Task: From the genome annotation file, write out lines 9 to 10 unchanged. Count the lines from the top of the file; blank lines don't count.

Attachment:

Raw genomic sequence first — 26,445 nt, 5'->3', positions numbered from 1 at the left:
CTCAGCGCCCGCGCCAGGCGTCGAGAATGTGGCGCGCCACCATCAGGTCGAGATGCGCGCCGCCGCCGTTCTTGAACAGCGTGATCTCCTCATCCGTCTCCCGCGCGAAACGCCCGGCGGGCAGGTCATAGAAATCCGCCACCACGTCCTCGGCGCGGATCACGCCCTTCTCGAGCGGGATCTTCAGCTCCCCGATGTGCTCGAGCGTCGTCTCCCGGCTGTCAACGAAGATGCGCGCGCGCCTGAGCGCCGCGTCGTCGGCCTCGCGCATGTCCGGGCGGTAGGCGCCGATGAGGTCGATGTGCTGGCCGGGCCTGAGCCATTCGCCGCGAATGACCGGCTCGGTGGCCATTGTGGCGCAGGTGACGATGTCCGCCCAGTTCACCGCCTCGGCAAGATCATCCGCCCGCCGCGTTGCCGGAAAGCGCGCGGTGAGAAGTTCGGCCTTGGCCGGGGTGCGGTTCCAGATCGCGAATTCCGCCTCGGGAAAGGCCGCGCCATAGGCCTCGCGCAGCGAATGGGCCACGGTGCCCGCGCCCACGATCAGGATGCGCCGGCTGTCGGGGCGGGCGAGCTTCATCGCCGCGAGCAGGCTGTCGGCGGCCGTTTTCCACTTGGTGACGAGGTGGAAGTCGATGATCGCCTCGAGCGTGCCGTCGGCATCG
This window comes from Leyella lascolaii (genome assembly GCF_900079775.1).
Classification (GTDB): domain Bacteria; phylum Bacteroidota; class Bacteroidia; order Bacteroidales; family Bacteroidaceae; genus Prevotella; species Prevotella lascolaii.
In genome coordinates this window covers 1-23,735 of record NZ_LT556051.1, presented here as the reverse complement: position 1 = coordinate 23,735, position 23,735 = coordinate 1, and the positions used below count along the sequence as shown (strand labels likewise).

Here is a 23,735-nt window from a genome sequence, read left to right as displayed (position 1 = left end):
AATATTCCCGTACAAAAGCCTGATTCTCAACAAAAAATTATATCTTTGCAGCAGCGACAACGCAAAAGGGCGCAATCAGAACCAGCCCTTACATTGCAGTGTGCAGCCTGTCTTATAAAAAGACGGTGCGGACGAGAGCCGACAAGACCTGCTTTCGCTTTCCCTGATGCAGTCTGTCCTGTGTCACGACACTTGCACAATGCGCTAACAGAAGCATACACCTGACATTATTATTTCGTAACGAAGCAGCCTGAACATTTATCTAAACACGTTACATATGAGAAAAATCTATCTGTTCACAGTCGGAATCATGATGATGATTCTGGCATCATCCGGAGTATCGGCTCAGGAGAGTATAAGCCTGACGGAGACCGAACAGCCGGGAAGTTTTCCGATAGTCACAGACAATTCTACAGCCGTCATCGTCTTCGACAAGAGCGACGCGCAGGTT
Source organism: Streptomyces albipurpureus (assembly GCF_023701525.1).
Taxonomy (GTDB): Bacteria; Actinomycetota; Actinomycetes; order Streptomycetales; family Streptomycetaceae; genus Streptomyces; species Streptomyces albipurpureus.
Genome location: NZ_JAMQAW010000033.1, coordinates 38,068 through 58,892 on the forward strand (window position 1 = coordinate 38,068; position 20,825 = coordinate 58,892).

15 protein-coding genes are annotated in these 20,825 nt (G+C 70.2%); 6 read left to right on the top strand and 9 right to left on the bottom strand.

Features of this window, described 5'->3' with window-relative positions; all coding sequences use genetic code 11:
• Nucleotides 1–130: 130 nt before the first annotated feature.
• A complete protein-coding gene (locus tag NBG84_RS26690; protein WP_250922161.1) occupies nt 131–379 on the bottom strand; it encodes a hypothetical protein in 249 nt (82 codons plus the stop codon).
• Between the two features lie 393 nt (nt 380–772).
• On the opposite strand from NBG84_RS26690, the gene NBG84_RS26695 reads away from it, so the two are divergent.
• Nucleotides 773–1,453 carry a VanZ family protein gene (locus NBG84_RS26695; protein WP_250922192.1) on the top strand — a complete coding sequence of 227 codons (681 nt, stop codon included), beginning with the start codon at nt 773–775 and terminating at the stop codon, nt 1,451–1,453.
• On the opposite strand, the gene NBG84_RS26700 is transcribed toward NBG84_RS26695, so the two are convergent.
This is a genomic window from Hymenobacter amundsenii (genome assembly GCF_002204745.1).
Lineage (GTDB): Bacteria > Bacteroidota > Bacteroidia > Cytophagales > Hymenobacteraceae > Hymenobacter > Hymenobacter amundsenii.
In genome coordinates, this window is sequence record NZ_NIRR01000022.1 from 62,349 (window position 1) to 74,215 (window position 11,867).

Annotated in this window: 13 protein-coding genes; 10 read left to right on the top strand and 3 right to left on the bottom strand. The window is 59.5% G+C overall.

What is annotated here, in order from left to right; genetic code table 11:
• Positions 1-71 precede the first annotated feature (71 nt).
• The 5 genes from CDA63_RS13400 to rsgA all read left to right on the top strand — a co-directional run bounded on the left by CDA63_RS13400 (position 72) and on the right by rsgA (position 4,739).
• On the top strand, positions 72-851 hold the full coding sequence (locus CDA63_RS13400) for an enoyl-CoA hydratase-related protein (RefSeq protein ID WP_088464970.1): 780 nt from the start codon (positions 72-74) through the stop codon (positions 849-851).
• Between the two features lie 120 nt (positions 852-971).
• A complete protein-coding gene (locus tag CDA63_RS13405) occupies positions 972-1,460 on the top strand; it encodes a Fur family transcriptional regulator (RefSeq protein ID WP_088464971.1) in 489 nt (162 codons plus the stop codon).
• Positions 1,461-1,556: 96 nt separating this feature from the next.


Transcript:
Taxonomy (GTDB): Bacteria; Actinomycetota; Actinomycetes; order Streptomycetales; family Streptomycetaceae; genus Streptomyces; species Streptomyces albipurpureus.
Genome location: NZ_JAMQAW010000033.1, coordinates 38,068 through 58,892 on the forward strand (window position 1 = coordinate 38,068; position 20,825 = coordinate 58,892).